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14
TimeSpace Tradeoffs for Satisfiability
 Journal of Computer and System Sciences
, 1997
"... We give the first nontrivial modelindependent timespace tradeoffs for satisfiability. Namely, we show that SAT cannot be solved simultaneously in n 1+o(1) time and n 1\Gammaffl space for any ffl ? 0 on general randomaccess nondeterministic Turing machines. In particular, SAT cannot be solved ..."
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Cited by 37 (1 self)
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We give the first nontrivial modelindependent timespace tradeoffs for satisfiability. Namely, we show that SAT cannot be solved simultaneously in n 1+o(1) time and n 1\Gammaffl space for any ffl ? 0 on general randomaccess nondeterministic Turing machines. In particular, SAT cannot be solved deterministically by a Turing machine using quasilinear time and p n space. We also give lower bounds for logspace uniform NC 1 circuits and branching programs. Our proof uses two basic ideas. First we show that if SAT can be solved nondeterministically with a small amount of time then we can collapse a nonconstant number of levels of the polynomialtime hierarchy. We combine this work with a result of Nepomnjascii that shows that a nondeterministic computation of super linear time and sublinear space can be simulated in alternating linear time. A simple diagonalization yields our main result. We discuss how these bounds lead to a new approach to separating the complexity classes NL a...
TimeSpace Lower Bounds for Satisfiability
 JACM
, 2005
"... We establish the first polynomial timespace lower bounds for satisfiability on general models of computation. We show that for any constant c less than the golden ratio there exists a positive constant d such that no deterministic randomaccess Turing machine can solve satisfiability in time n c an ..."
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Cited by 28 (8 self)
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We establish the first polynomial timespace lower bounds for satisfiability on general models of computation. We show that for any constant c less than the golden ratio there exists a positive constant d such that no deterministic randomaccess Turing machine can solve satisfiability in time n c and space n d, where d approaches 1 when c does. On conondeterministic instead of deterministic machines, we prove the same for any constant c less than √ 2. Our lower bounds apply to nondeterministic linear time and almost all natural NPcomplete problems known. In fact, they even apply to the class of languages that can be solved on a nondeterministic machine in linear time and space n 1/c. Our proofs follow the paradigm of indirect diagonalization. We also use that paradigm to prove timespace lower bounds for languages higher up in the polynomialtime hierarchy.
TimeSpace Tradeoffs for Nondeterministic Computation
 In Proceedings of the 15th IEEE Conference on Computational Complexity
, 2000
"... We show new tradeoffs for satisfiability and nondeterministic linear time. Satisfiability cannot be solved on general purpose randomaccess Turing machines in time n 1.618 and space n o(1) . This improves recent results of Fortnow and of Lipton and Viglas. In general, for any constant a less tha ..."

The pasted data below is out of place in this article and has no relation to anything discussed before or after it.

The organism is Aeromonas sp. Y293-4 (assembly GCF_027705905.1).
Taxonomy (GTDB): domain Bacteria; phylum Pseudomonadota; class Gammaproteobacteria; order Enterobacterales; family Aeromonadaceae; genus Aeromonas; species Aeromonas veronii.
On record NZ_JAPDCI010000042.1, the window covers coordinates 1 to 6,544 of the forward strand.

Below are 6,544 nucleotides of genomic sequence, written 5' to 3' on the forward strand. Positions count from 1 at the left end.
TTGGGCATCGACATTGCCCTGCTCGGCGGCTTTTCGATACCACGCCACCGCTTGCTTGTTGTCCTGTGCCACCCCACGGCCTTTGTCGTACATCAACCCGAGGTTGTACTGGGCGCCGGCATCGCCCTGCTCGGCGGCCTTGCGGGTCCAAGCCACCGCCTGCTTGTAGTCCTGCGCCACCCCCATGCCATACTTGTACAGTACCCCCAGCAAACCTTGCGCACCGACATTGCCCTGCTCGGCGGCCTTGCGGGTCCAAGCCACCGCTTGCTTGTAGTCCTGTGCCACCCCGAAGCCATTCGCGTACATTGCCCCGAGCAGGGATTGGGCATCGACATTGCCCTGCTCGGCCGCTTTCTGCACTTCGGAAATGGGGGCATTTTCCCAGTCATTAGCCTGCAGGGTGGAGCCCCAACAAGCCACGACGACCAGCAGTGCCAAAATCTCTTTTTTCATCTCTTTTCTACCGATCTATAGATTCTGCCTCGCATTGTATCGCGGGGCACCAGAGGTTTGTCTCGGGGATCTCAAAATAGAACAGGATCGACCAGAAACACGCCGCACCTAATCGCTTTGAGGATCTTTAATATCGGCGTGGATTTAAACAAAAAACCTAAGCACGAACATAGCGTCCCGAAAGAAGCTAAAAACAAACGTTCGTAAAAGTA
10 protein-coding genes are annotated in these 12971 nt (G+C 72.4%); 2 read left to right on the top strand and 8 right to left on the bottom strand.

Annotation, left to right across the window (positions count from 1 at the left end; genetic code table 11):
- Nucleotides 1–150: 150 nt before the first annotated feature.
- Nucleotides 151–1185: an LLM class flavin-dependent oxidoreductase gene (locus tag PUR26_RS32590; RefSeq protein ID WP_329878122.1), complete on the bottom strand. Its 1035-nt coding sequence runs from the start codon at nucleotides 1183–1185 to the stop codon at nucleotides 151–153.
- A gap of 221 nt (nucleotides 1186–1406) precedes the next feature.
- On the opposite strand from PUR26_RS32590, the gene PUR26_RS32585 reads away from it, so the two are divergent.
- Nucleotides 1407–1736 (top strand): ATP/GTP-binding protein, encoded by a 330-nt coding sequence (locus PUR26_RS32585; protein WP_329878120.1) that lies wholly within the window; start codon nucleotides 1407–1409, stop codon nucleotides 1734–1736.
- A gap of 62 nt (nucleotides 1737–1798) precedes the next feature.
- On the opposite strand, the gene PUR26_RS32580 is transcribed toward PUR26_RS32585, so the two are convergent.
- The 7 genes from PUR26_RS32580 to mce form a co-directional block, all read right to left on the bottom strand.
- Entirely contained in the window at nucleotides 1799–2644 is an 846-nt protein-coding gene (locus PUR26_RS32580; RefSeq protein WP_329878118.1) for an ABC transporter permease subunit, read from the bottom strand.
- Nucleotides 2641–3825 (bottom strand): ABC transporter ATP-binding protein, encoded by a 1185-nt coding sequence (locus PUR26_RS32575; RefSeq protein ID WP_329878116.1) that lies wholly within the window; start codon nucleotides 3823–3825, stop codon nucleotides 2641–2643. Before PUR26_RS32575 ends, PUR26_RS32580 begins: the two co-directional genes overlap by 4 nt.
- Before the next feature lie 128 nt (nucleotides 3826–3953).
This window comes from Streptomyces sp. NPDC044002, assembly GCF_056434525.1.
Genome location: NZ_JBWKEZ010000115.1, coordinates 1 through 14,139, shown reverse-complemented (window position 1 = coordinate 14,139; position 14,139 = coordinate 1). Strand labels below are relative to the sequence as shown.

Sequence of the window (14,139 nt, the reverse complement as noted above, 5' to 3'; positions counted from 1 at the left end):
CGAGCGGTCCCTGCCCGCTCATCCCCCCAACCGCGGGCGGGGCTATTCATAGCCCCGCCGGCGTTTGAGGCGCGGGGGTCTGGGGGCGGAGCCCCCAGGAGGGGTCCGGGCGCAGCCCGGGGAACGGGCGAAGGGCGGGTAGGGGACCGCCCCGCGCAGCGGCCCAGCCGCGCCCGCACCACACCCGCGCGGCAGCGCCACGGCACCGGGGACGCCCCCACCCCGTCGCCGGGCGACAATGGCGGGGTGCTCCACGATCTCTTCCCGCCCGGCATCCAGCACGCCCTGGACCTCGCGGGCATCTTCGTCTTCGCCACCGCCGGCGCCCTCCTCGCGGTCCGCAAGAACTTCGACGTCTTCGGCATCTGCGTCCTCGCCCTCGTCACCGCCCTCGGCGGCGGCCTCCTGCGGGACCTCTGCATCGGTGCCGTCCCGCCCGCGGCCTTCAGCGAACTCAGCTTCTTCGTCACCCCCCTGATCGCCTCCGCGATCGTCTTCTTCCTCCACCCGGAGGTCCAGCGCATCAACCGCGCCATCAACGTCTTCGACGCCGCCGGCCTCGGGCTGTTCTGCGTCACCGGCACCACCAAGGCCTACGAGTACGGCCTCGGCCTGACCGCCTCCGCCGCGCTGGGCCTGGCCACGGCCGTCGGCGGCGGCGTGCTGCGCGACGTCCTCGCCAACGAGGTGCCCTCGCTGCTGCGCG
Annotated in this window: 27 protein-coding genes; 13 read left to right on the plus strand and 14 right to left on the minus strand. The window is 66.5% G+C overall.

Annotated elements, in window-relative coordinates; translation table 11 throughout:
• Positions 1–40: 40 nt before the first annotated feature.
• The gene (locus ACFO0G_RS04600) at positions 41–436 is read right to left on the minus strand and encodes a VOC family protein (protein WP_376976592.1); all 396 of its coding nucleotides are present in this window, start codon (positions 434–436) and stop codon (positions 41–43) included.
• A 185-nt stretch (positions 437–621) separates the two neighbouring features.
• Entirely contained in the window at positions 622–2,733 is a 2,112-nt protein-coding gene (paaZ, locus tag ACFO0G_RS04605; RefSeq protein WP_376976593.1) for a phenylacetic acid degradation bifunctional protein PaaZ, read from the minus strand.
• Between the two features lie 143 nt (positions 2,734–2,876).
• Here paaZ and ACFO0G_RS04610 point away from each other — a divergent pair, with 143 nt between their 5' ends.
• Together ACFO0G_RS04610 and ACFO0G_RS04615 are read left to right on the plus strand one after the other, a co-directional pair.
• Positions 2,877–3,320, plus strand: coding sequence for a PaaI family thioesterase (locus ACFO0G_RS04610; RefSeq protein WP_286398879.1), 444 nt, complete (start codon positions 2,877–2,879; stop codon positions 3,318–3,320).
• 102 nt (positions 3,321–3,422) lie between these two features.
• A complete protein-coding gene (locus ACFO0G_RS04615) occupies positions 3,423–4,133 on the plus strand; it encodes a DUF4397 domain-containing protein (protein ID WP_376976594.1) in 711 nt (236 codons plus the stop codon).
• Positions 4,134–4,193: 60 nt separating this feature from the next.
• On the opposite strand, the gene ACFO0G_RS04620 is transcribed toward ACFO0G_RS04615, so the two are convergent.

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Cited by 23 (2 self)
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We show new tradeoffs for satisfiability and nondeterministic linear time. Satisfiability cannot be solved on general purpose randomaccess Turing machines in time n 1.618 and space n o(1) . This improves recent results of Fortnow and of Lipton and Viglas. In general, for any constant a less than the golden ratio, we prove that satisfiability cannot be solved in time n a and space n b for some positive constant b. Our techniques allow us to establish this result for b < 1 2 ( a+2 a 2  a). We can do better for a close to the golden ratio, for example, satisfiability cannot be solved by a randomaccess Turing machine using n 1.46 time and n .11 space. We also show tradeoffs for nondeterministic linear time computations using sublinear space. For example, there exists a language computable in nondeterministic linear time and n .619 space that cannot be computed in deterministic n 1.618 time and n o(1) space. Higher up the polynomialtime hierarchy we can get be...
TimeSpace Tradeoffs in the Counting Hierarchy
, 2001
"... We extend the lower bound techniques of [14], to the unboundederror probabilistic model. A key step in the argument is a generalization of Nepomnjasci's theorem from the Boolean setting to the arithmetic setting. This generalization is made possible, due to the recent discovery of logspaceuni ..."
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Cited by 18 (3 self)
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We extend the lower bound techniques of [14], to the unboundederror probabilistic model. A key step in the argument is a generalization of Nepomnjasci's theorem from the Boolean setting to the arithmetic setting. This generalization is made possible, due to the recent discovery of logspaceuniform TC 0 circuits for iterated multiplication [9]. Here is an
Machine Models and Linear Time Complexity
 SIGACT News
, 1993